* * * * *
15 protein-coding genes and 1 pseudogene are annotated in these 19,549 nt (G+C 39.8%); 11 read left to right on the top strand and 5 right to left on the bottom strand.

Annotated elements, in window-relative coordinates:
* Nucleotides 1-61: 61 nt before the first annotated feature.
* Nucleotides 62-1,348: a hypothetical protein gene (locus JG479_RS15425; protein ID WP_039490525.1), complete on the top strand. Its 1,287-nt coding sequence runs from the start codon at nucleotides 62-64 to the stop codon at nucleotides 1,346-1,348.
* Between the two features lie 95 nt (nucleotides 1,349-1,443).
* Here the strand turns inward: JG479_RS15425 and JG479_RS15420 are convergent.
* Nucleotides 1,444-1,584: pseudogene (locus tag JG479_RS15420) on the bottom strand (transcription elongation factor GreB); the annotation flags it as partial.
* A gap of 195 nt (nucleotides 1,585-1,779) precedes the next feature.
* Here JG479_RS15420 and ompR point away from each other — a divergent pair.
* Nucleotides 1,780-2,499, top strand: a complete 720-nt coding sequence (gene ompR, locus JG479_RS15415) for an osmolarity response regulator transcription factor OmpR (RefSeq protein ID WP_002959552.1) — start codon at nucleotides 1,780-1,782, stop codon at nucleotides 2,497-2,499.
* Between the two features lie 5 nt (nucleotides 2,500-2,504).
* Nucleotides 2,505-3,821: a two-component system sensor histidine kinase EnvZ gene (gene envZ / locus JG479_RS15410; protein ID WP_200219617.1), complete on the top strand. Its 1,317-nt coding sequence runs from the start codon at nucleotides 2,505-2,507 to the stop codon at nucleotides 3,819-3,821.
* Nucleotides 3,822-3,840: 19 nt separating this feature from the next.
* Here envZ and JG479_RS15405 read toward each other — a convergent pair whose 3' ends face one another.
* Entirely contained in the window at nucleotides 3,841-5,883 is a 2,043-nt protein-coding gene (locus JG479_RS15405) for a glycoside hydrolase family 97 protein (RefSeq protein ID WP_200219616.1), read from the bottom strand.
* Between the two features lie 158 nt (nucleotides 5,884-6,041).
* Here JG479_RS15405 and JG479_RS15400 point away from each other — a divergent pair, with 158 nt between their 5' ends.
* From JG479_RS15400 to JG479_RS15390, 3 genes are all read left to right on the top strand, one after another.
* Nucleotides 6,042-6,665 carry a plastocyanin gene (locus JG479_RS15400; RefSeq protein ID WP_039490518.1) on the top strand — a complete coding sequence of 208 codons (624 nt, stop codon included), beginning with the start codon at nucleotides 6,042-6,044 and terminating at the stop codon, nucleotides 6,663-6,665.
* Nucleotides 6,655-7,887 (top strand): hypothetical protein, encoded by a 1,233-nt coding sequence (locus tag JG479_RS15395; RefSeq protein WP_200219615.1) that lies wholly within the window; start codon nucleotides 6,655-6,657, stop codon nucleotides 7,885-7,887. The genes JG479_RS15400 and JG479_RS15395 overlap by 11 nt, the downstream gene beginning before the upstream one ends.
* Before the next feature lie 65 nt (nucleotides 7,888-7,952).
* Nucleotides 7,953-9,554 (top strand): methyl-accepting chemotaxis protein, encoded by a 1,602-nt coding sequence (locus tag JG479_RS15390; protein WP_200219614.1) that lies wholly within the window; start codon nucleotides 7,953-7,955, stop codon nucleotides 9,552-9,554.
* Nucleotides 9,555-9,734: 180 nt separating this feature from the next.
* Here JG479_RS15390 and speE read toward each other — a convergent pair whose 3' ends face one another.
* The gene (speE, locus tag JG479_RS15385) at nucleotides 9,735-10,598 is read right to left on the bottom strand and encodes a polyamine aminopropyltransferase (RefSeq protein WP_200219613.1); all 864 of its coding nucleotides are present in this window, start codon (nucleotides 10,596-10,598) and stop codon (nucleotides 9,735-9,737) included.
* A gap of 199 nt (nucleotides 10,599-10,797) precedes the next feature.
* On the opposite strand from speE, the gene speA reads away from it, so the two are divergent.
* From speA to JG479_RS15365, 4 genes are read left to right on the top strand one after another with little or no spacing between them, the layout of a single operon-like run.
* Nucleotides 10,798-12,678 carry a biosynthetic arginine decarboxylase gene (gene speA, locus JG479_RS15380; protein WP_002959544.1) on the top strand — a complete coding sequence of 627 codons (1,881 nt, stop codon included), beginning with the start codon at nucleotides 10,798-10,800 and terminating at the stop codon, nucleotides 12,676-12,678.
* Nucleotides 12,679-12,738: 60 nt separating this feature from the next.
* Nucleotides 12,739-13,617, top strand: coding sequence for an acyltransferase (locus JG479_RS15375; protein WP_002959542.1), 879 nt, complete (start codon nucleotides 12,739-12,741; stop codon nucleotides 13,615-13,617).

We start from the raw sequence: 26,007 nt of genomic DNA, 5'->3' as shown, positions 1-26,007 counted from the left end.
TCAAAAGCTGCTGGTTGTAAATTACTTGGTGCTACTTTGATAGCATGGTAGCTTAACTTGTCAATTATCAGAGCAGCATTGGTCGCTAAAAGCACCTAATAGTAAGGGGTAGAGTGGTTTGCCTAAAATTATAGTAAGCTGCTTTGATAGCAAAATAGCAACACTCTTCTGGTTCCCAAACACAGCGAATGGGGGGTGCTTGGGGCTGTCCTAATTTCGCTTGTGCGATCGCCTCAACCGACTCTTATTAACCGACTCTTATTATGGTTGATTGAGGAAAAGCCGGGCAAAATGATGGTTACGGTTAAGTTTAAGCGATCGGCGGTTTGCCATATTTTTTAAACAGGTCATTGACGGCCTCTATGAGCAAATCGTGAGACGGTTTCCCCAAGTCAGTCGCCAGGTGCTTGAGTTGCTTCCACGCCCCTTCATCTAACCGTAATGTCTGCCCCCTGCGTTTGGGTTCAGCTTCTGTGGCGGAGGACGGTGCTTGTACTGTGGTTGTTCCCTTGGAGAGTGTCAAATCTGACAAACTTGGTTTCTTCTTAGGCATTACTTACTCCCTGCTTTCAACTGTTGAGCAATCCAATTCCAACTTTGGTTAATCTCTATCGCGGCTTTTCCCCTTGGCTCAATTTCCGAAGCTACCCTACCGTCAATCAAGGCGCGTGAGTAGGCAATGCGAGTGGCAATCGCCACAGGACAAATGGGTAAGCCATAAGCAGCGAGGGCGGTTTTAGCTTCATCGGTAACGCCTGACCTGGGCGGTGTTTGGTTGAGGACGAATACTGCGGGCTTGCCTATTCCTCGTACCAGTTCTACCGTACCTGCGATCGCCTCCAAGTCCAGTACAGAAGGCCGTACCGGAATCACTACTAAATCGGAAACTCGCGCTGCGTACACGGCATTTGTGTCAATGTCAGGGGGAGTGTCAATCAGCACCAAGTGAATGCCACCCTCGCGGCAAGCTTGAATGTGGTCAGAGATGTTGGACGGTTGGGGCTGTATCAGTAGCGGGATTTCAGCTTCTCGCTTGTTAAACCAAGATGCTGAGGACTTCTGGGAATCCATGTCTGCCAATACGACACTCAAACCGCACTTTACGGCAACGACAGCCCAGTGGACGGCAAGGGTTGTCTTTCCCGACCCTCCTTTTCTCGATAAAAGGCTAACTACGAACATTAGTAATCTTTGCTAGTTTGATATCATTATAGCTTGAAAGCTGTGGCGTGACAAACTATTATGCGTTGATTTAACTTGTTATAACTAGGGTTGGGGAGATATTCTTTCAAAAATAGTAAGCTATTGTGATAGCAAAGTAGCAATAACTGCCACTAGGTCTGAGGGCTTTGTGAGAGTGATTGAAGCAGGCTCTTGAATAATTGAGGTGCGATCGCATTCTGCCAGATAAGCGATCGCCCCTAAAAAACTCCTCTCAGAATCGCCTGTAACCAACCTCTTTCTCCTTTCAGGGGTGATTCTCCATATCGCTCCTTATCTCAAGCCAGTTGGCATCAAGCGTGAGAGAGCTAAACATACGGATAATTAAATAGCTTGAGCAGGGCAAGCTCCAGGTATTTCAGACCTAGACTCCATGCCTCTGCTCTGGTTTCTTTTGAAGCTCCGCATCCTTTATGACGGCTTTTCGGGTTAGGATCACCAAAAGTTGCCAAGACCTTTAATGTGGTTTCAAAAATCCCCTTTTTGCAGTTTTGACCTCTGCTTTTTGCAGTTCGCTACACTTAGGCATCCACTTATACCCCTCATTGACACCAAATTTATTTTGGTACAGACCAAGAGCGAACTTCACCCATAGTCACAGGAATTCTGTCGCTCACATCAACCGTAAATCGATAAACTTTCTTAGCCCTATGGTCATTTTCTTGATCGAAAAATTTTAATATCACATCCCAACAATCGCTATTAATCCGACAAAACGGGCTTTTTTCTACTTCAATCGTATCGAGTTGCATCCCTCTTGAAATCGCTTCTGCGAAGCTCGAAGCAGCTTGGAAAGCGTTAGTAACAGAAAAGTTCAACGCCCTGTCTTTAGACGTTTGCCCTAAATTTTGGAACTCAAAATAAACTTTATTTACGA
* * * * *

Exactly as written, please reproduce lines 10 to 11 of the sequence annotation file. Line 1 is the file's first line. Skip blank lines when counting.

* Nucleotides 1,780-2,499, top strand: a complete 720-nt coding sequence (gene ompR, locus JG479_RS15415) for an osmolarity response regulator transcription factor OmpR (RefSeq protein ID WP_002959552.1) — start codon at nucleotides 1,780-1,782, stop codon at nucleotides 2,497-2,499.
* Between the two features lie 5 nt (nucleotides 2,500-2,504).